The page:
The Mount Allison Student’s Union executive kicked off the year by holding a “Vision for 2013-2014” meeting. The meeting aimed to share MASU’s upcoming projects and objectives.
MASU President Melissa O’Rourke delivered the presentation, going through the projects in each vice-president’s portfolio.
As O’Rourke said, the presentation not only focused on what MASU will “be doing for the next year, but also some things that the MASU is going to be lobbying on for the next few years.”
The executive panel consisted of Vice-President, Academic Affairs Ryan Harley; Vice-President, External Affairs Ian Smith; Vice-President, Campus Life Heather Webster; Vice-President, Finance and Operations Josh Outerbridge; and Vice-President, Communications Matthew Ranson.
The presidential portfolio includes the executive summer recommendation, consisting of O’Rourke interviewing each member of the executive and submitting a recommendation to MASU’s Student’s Administrative Council about the future of the project. This project compliments the “executive position review,” in which each position will have its relevance appraised.
The academic portfolio includes an examination of the now operational online used bookstore. Harley will be “finalizing a lot of the processes with the bookstore,” mostly examining the logistics of storage and preparing for January. He will also be looking at the implementation of an emergency bursary program, to be finished by January. It will be along the lines of the St. Thomas program, which provides funds for “any last minute needs,” in the even of financial trouble, such as “student loans or textbooks.”
Harley’s portfolio will also include an examination of grad school preparation resources.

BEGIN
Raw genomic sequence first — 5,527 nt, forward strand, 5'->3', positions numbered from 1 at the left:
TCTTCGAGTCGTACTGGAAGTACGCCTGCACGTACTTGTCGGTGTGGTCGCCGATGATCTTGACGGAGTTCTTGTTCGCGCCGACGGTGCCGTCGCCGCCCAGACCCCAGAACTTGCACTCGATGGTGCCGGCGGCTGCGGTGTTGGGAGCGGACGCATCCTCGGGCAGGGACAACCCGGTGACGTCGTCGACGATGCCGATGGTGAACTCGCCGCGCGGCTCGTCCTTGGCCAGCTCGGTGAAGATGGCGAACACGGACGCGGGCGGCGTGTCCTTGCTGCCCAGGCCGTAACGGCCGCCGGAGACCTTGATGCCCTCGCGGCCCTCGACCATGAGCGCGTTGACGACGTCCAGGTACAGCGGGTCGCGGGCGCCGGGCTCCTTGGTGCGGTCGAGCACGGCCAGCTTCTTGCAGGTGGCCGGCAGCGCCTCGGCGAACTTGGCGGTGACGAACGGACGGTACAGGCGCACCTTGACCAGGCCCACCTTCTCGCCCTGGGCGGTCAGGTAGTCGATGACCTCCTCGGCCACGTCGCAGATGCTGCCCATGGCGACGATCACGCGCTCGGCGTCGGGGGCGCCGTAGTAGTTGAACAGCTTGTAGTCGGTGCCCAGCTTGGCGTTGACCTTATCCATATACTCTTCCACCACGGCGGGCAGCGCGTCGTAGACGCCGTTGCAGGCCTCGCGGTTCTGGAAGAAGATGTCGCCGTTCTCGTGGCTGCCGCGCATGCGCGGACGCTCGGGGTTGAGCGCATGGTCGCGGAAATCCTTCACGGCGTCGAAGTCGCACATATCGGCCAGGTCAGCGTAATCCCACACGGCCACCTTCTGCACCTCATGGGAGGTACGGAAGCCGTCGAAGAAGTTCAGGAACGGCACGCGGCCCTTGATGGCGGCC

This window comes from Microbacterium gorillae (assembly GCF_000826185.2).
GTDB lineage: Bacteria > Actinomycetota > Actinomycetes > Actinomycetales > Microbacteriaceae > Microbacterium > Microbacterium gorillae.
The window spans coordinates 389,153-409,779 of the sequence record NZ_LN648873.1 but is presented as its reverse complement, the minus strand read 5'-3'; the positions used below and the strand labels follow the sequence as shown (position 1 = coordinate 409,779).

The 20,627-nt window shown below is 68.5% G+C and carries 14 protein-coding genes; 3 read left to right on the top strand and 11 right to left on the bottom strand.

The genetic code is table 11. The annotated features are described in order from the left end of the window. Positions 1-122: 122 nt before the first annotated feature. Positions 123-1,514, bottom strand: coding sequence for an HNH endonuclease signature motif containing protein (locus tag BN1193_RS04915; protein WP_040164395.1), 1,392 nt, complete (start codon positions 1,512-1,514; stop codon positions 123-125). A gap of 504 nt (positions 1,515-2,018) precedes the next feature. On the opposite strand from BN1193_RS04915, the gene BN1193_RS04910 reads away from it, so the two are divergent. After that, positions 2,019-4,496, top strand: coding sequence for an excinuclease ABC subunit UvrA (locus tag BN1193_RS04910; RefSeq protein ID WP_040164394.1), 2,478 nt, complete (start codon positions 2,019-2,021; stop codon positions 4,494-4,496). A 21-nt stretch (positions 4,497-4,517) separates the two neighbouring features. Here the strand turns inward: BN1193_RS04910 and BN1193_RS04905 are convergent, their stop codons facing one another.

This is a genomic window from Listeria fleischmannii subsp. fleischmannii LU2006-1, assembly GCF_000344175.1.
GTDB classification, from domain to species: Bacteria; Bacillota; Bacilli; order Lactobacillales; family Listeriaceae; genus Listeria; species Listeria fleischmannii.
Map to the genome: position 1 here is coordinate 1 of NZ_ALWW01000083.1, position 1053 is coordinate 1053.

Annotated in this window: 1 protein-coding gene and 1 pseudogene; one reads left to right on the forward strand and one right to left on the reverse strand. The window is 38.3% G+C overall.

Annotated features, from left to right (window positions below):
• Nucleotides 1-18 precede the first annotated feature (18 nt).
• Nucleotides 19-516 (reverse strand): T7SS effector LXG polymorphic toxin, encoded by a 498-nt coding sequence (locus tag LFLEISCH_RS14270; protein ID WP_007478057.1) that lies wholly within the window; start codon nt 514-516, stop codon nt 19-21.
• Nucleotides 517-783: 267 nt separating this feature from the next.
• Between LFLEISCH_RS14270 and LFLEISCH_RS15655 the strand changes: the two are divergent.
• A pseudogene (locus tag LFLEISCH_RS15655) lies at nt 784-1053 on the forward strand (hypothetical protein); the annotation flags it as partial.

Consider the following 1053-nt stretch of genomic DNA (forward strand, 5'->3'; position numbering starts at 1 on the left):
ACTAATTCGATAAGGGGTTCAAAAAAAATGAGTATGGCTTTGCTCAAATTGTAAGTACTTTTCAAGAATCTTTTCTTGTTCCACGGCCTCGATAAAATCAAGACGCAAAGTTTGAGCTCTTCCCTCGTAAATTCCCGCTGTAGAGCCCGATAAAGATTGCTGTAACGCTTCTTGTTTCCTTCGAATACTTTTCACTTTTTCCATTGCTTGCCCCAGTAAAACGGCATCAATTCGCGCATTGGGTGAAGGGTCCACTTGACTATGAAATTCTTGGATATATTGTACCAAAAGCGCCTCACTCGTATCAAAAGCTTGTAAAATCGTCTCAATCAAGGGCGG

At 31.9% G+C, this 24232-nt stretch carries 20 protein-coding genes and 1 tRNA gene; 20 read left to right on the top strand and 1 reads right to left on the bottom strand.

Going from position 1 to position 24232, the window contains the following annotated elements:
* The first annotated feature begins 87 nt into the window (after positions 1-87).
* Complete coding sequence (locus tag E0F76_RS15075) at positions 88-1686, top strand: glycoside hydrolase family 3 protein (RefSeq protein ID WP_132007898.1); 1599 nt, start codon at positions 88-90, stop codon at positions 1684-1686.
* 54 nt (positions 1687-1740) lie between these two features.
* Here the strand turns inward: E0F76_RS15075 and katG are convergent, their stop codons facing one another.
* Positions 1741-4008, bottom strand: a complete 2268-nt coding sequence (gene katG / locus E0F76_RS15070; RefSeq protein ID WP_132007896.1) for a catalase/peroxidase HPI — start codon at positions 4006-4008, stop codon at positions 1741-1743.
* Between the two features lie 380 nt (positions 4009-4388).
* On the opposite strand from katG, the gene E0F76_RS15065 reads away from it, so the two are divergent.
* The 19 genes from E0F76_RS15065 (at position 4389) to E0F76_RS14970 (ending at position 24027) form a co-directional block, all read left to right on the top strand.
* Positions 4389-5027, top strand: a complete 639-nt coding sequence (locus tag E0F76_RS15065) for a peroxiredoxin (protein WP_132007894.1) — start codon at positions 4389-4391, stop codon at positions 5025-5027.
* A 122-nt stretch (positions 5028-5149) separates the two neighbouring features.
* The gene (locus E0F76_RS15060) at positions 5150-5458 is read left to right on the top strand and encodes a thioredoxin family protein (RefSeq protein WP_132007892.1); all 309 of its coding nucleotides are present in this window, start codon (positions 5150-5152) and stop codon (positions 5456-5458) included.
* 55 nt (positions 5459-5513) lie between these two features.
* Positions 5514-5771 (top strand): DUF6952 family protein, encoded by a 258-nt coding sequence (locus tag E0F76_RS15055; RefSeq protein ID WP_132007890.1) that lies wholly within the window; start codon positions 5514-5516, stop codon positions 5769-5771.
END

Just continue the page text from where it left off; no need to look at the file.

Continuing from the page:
MASU will offer an opportunity to take last year’s LSAT and MCAT tests this fall, with a strategy session addressing any shortcomings in the following weeks.
O’Rourke said, “[MASU] signed a contract over the summer with Princeton Review, which is an academic resource for anyone looking to take the MCATs, LSATs, the GRE, the GMATs.”
The MASU will also draft a document weighing in on the labour negotiations between the Mount Allison Faculty Association, the Mount Allison Staff Association and the University. This will be done with an eye towards addressing concerns about possible negotiation outcomes, such as a strike.
Finally, Harley will address the long-term potential for reading week courses and a fall reading week, with regular updates being provided at council meetings.
Smith’s external portfolio includes continued fine-tuning of the bike co-op, with an official launch slated for the end of September. The viability of Mt. A participation in the Transport for Tantramar car-share program as well as a SafeRide program will be examined. The long-term viability of expanding the number of places where MountieMoney is accepted, such as the Pond, will also be examined.
Webster will continue to push for the hiring of a psychiatrist to work in the student centre, which will hopefully be done “in the next couple of months.” Another potential project to be examined is the installation of condom dispensers in high traffic areas on campus.
Outerbridge’s portfolio will mainly focus on a review of student usage of the health and dental plan with an eye towards improving the plan. In particular, the executive will examine the possibility of expanding the plan to include mental health care.
Ranson will produce an orientation report on behalf of the executive, recommending potential changes. A large number of MASU website changes will also be examined, with the intention of improving student services. Communications will also manage several awareness campaigns about MASU projects and programs.